Mar 19, 2012State office can help Michigan farms find labor
Last year marked the first time Michigan farms had difficulty finding enough labor to harvest their crops, said Belen Ledezma, division director for Migrant, Immigrant and Seasonal Worker Services with the state of Michigan.
With job openings in ag abundant, finding the right kind of skilled labor can be difficult. That is where Ledezma’s office comes in, she said in a presentation given at the West Michigan Ag Labor meeting in Grand Rapids, Mich., in February.
Ledezma’s office runs the Agricultural Recruiting Service (ARS) out of Michigan Works!, the job fulfillment office of the Michigan Department of Labor. ARS actively recruits for agriculture and specializes in filling jobs with migrant workers. Having a shortage of workers raised a red flag for Ledezma.
“Last year, we had 18,000 contracts for labor issued,” Ledezma said. “We were only able to fill 13,000. That is a loss of 5,000 contracts, meaning we were unable to fill those positions. We’ve never had an issue filling contracts before.”
Growers who need labor should be aware of the services ARS offers. Notify the office of your labor needs at least eight weeks prior to the time you actually need it, to give them time to recruit for you, she said. Be specific about what you want in a worker, what crops will be worked with and the employment period.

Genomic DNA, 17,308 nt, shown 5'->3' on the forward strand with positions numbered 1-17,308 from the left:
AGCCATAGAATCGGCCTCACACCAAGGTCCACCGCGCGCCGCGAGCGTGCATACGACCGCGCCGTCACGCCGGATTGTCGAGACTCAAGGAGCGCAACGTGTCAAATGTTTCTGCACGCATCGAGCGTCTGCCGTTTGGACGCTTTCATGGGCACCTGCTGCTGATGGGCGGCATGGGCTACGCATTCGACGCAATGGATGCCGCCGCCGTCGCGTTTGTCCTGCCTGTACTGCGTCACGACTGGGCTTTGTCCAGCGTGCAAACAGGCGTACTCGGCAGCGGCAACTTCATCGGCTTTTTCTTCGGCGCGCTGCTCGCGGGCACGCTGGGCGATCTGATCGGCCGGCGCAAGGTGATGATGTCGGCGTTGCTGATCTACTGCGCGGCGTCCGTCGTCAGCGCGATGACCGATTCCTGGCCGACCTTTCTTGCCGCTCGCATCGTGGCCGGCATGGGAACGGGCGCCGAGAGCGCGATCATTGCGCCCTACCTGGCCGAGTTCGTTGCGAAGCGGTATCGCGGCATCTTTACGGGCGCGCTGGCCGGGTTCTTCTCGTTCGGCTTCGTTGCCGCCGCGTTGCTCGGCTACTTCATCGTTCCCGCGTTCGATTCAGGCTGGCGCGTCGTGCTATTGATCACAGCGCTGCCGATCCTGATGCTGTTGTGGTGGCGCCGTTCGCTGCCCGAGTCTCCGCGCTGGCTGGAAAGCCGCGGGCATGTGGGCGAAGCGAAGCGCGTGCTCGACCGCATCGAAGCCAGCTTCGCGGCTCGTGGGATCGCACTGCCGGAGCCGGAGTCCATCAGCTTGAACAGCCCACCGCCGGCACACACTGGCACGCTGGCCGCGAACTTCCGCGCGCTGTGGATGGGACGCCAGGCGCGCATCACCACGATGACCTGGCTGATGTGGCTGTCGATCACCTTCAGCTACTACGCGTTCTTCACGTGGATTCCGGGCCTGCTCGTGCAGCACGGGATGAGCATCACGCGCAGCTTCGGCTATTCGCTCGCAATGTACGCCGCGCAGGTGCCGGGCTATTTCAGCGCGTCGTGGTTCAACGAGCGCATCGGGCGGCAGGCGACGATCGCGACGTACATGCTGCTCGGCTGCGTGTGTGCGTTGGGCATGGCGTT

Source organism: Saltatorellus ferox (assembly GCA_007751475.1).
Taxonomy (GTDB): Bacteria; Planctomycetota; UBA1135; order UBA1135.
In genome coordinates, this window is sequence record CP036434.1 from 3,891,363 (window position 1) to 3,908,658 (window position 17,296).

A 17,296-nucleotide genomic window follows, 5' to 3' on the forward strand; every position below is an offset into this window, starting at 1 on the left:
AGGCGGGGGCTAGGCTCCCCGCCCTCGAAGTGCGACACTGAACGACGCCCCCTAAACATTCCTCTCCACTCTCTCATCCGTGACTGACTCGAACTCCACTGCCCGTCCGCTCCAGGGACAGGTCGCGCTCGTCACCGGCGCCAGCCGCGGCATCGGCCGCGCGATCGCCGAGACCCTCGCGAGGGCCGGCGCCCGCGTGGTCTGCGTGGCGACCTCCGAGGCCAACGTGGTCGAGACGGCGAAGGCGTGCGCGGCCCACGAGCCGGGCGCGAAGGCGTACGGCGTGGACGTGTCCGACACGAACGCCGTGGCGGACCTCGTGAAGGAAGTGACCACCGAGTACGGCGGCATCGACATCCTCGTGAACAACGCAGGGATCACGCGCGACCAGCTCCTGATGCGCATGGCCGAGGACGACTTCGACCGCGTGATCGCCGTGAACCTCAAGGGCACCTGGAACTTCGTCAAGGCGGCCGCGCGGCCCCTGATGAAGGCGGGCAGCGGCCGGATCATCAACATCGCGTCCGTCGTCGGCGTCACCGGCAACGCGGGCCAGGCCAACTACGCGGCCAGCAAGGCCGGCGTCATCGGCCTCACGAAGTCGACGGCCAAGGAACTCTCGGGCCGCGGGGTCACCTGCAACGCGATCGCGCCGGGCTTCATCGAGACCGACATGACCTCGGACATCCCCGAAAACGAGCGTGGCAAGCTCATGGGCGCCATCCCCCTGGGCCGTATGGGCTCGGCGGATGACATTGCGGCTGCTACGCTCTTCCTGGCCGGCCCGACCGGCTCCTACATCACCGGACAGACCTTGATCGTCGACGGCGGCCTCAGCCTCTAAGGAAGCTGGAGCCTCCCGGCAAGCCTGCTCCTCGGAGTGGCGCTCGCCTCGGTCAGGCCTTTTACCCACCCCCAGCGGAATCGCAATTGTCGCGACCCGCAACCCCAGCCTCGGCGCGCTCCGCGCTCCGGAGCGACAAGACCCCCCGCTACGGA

There are some requirements for growers as well, Ledezma said, such as a contract that is binding. Wages must be the highest of the three between the state of Michigan minimum wage, the national minimum wage or the highest prevailing wage in your area for similar work. Piece-rate work and bonuses must also be spelled out in full detail, as well as any deductions. Housing must also be provided at no additional cost and be available to family members. Transportation is not a requirement, unless it is a prevailing trend in your area.
“If all the farms in your area are paying the transportation costs to get labor, then you will be required to as well,” Ledezma said. “If we’re bringing in workers for you from Florida or Texas, you might want to consider offering transportation anyway, as a way to ensure your labor needs are filled.”
There is a reason Ledezma suggests making this offer. With the current climate for immigration reform and several states passing Arizona-style regulations, many migrant workers are unwilling to make major cross-country moves to find work, she said.
“They aren’t willing to risk it, even when they are legal,” she said. “It can be a major hassle, and too much for some to be willing to deal with.”
When Ledezma’s office has sufficient job request orders, it often will set up a job fair in Texas or Florida. Technology can help the process. Web cams or Skype can allow employers to interview potential workers and hire them on the spot, she said.
Ledezma made one point very clear. The ARS office does not fill out I-9 or E-Verify paperwork. Those tasks are strictly the responsibility of the grower after the work is hired. She also said the contracts are binding to the grower only. There is nothing binding the employee, other than a desire to work.
“You have to keep in mind that the workers that you’re going to attract through this type of program – they want to work,” Ledezma said. “If you’ve got good housing and are paying a competitive wage, they will come, stay and work for you.”